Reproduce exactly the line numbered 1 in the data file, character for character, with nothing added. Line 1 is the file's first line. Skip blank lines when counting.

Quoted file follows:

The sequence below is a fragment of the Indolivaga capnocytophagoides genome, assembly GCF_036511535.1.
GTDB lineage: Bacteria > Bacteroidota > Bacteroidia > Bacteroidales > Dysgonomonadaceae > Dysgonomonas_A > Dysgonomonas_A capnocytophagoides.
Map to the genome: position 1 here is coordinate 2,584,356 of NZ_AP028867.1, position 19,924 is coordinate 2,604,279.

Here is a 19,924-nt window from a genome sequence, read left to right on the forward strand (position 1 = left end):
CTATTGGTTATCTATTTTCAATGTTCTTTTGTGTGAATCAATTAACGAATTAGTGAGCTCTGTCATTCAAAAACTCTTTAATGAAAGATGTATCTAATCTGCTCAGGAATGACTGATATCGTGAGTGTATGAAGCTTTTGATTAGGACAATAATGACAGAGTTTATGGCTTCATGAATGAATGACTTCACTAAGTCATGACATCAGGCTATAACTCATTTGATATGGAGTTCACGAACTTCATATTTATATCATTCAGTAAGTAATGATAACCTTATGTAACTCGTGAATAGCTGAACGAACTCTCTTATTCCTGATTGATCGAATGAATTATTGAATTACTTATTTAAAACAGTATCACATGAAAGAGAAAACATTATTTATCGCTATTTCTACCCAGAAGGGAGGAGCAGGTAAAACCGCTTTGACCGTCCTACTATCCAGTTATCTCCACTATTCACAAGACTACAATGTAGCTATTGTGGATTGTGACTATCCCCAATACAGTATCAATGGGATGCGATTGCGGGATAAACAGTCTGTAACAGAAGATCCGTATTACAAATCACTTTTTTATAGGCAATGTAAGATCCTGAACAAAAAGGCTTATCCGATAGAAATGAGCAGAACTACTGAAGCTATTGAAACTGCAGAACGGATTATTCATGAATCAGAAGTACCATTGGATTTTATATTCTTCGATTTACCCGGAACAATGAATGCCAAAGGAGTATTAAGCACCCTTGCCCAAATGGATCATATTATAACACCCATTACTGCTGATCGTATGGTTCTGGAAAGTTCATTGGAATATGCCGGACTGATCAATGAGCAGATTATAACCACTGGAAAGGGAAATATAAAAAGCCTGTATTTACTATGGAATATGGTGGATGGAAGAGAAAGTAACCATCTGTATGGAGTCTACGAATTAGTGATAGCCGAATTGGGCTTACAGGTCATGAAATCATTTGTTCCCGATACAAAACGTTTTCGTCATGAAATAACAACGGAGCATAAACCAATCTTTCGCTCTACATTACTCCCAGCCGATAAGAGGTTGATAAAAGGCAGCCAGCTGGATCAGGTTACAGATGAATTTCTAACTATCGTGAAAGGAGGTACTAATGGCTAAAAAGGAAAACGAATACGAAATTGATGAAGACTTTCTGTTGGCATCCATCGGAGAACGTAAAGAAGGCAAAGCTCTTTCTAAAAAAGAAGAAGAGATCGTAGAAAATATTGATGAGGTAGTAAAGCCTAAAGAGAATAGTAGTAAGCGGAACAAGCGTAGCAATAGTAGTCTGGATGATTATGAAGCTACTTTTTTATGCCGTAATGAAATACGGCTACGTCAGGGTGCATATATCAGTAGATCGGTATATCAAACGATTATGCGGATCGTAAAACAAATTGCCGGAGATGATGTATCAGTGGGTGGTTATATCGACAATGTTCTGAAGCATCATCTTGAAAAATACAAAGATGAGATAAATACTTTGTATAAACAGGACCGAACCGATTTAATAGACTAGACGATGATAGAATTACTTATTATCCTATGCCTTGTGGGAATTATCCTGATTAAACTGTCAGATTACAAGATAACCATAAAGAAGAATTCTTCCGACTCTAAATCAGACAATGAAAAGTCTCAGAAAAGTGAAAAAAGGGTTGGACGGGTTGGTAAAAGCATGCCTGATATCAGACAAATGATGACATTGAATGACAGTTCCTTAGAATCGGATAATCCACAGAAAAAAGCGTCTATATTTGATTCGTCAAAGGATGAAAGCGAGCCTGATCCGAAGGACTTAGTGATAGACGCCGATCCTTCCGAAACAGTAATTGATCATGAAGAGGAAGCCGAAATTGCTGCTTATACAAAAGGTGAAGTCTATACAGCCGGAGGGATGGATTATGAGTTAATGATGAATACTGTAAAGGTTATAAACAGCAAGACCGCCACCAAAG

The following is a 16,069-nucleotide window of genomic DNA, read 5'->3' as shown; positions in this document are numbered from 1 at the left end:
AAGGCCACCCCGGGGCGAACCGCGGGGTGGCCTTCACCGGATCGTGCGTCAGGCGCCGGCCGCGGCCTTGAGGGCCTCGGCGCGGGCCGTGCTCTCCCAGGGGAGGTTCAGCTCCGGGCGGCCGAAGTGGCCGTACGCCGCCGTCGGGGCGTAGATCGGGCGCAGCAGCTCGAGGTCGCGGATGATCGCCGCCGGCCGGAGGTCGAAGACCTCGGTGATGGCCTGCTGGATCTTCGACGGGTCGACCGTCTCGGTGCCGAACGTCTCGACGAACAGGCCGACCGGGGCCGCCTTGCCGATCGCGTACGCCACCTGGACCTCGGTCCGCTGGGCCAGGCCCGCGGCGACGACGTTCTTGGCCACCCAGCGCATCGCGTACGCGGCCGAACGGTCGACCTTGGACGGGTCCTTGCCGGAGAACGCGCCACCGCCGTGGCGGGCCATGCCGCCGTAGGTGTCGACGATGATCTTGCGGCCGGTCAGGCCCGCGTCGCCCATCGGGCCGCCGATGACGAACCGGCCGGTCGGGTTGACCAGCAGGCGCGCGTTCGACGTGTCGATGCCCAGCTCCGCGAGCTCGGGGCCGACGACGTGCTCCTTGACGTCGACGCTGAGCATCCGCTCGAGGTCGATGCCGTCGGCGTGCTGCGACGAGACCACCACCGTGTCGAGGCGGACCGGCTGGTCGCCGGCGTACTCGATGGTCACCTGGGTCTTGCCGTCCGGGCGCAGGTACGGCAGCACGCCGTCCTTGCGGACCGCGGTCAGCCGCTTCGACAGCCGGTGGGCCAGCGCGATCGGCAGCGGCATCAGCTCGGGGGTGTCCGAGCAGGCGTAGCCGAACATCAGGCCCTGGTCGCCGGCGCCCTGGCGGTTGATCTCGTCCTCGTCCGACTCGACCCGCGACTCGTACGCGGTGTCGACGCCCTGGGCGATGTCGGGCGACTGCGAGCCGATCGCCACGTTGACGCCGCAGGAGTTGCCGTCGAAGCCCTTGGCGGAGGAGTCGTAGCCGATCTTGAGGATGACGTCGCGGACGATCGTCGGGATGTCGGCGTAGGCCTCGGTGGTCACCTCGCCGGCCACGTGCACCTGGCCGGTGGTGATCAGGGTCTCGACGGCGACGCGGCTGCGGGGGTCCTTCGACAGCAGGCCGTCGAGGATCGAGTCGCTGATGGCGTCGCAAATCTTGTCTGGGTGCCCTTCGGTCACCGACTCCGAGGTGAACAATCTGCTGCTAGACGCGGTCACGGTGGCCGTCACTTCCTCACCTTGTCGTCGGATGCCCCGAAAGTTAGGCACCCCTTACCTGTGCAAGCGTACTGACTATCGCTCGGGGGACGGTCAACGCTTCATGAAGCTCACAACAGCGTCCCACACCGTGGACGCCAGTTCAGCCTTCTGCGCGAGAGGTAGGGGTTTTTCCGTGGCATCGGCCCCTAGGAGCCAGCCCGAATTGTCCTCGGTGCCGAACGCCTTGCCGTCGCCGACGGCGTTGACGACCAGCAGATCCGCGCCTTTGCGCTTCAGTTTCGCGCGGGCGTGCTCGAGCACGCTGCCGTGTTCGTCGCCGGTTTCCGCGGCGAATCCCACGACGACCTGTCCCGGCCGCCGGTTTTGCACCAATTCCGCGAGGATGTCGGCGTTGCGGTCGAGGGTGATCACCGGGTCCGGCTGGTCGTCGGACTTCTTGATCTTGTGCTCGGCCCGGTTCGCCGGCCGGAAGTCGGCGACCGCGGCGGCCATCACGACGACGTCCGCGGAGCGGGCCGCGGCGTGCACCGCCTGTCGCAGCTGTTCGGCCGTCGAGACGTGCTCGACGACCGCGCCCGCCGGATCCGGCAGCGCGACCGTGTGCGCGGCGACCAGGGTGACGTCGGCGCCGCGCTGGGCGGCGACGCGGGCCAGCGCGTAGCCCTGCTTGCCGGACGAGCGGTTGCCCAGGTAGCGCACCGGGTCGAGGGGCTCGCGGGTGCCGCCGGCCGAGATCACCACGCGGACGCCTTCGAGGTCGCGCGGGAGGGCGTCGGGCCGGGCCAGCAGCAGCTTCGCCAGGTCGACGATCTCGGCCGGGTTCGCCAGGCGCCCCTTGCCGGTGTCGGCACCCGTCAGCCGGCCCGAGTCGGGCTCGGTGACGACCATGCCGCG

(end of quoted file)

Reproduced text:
The sequence below is a fragment of the Indolivaga capnocytophagoides genome, assembly GCF_036511535.1.